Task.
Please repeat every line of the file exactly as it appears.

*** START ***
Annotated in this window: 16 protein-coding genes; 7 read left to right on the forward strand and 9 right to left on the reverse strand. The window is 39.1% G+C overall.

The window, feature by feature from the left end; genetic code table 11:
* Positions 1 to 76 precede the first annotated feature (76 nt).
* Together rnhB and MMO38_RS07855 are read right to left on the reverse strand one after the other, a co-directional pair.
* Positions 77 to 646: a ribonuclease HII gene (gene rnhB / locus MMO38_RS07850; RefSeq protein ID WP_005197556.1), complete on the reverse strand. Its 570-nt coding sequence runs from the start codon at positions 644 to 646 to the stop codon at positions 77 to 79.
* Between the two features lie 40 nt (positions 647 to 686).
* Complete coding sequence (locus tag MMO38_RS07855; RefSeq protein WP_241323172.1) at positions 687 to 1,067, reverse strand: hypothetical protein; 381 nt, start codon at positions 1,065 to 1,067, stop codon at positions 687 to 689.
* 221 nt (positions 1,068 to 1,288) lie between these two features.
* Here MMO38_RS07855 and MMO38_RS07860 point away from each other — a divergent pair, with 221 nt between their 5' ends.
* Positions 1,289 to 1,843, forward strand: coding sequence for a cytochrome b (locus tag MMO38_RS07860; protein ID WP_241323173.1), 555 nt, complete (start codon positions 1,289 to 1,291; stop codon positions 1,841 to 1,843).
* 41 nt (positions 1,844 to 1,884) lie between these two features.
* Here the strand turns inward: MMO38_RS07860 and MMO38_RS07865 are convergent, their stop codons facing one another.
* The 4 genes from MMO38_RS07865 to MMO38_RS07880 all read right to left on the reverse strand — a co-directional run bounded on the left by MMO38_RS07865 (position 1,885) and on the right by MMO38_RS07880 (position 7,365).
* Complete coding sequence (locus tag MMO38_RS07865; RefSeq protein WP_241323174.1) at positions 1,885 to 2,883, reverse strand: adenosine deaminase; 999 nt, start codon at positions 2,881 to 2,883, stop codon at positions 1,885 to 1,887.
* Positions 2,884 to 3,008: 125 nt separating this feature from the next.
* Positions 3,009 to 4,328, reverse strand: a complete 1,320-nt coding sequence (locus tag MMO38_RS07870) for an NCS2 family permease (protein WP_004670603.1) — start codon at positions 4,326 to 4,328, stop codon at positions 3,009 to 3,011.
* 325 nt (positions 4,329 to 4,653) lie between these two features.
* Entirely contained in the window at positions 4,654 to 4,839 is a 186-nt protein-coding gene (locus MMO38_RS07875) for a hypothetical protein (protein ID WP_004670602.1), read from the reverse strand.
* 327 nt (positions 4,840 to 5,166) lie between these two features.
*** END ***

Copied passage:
Annotated in this window: 16 protein-coding genes; 7 read left to right on the forward strand and 9 right to left on the reverse strand. The window is 39.1% G+C overall.

The window, feature by feature from the left end; genetic code table 11:
* Positions 1 to 76 precede the first annotated feature (76 nt).
* Together rnhB and MMO38_RS07855 are read right to left on the reverse strand one after the other, a co-directional pair.
* Positions 77 to 646: a ribonuclease HII gene (gene rnhB / locus MMO38_RS07850; RefSeq protein ID WP_005197556.1), complete on the reverse strand. Its 570-nt coding sequence runs from the start codon at positions 644 to 646 to the stop codon at positions 77 to 79.
* Between the two features lie 40 nt (positions 647 to 686).
* Complete coding sequence (locus tag MMO38_RS07855; RefSeq protein WP_241323172.1) at positions 687 to 1,067, reverse strand: hypothetical protein; 381 nt, start codon at positions 1,065 to 1,067, stop codon at positions 687 to 689.
* 221 nt (positions 1,068 to 1,288) lie between these two features.
* Here MMO38_RS07855 and MMO38_RS07860 point away from each other — a divergent pair, with 221 nt between their 5' ends.
* Positions 1,289 to 1,843, forward strand: coding sequence for a cytochrome b (locus tag MMO38_RS07860; protein ID WP_241323173.1), 555 nt, complete (start codon positions 1,289 to 1,291; stop codon positions 1,841 to 1,843).
* 41 nt (positions 1,844 to 1,884) lie between these two features.
* Here the strand turns inward: MMO38_RS07860 and MMO38_RS07865 are convergent, their stop codons facing one another.
* The 4 genes from MMO38_RS07865 to MMO38_RS07880 all read right to left on the reverse strand — a co-directional run bounded on the left by MMO38_RS07865 (position 1,885) and on the right by MMO38_RS07880 (position 7,365).
* Complete coding sequence (locus tag MMO38_RS07865; RefSeq protein WP_241323174.1) at positions 1,885 to 2,883, reverse strand: adenosine deaminase; 999 nt, start codon at positions 2,881 to 2,883, stop codon at positions 1,885 to 1,887.
* Positions 2,884 to 3,008: 125 nt separating this feature from the next.
* Positions 3,009 to 4,328, reverse strand: a complete 1,320-nt coding sequence (locus tag MMO38_RS07870) for an NCS2 family permease (protein WP_004670603.1) — start codon at positions 4,326 to 4,328, stop codon at positions 3,009 to 3,011.
* 325 nt (positions 4,329 to 4,653) lie between these two features.
* Entirely contained in the window at positions 4,654 to 4,839 is a 186-nt protein-coding gene (locus MMO38_RS07875) for a hypothetical protein (protein ID WP_004670602.1), read from the reverse strand.
* 327 nt (positions 4,840 to 5,166) lie between these two features.